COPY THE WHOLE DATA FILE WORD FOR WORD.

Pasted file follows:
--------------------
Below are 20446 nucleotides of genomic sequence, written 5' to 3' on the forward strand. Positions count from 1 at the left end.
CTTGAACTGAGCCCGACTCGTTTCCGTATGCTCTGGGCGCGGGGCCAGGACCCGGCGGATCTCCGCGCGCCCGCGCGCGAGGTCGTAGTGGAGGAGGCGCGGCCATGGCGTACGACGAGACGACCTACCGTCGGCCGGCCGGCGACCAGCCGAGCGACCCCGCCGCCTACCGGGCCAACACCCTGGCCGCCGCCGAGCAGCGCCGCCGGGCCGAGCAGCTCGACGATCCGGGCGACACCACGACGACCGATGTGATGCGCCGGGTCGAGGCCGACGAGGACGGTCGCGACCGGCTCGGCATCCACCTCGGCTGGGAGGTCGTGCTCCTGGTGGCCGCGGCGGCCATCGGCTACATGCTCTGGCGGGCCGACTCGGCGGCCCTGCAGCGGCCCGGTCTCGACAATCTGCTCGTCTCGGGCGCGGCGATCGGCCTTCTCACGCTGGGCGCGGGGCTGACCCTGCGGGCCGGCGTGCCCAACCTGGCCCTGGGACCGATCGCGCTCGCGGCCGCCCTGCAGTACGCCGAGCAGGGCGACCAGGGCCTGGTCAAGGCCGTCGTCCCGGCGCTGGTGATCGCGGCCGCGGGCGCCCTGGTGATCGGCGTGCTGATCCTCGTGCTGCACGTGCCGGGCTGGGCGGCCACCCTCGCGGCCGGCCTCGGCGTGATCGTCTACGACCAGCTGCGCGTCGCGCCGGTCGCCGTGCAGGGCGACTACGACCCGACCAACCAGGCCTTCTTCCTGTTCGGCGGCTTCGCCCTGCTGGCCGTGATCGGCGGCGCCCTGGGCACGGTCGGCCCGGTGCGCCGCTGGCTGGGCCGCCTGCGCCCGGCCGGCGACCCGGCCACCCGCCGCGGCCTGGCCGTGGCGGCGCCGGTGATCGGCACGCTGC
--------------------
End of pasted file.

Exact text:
Below are 20446 nucleotides of genomic sequence, written 5' to 3' on the forward strand. Positions count from 1 at the left end.
CTTGAACTGAGCCCGACTCGTTTCCGTATGCTCTGGGCGCGGGGCCAGGACCCGGCGGATCTCCGCGCGCCCGCGCGCGAGGTCGTAGTGGAGGAGGCGCGGCCATGGCGTACGACGAGACGACCTACCGTCGGCCGGCCGGCGACCAGCCGAGCGACCCCGCCGCCTACCGGGCCAACACCCTGGCCGCCGCCGAGCAGCGCCGCCGGGCCGAGCAGCTCGACGATCCGGGCGACACCACGACGACCGATGTGATGCGCCGGGTCGAGGCCGACGAGGACGGTCGCGACCGGCTCGGCATCCACCTCGGCTGGGAGGTCGTGCTCCTGGTGGCCGCGGCGGCCATCGGCTACATGCTCTGGCGGGCCGACTCGGCGGCCCTGCAGCGGCCCGGTCTCGACAATCTGCTCGTCTCGGGCGCGGCGATCGGCCTTCTCACGCTGGGCGCGGGGCTGACCCTGCGGGCCGGCGTGCCCAACCTGGCCCTGGGACCGATCGCGCTCGCGGCCGCCCTGCAGTACGCCGAGCAGGGCGACCAGGGCCTGGTCAAGGCCGTCGTCCCGGCGCTGGTGATCGCGGCCGCGGGCGCCCTGGTGATCGGCGTGCTGATCCTCGTGCTGCACGTGCCGGGCTGGGCGGCCACCCTCGCGGCCGGCCTCGGCGTGATCGTCTACGACCAGCTGCGCGTCGCGCCGGTCGCCGTGCAGGGCGACTACGACCCGACCAACCAGGCCTTCTTCCTGTTCGGCGGCTTCGCCCTGCTGGCCGTGATCGGCGGCGCCCTGGGCACGGTCGGCCCGGTGCGCCGCTGGCTGGGCCGCCTGCGCCCGGCCGGCGACCCGGCCACCCGCCGCGGCCTGGCCGTGGCGGCGCCGGTGATCGGCACGCTGC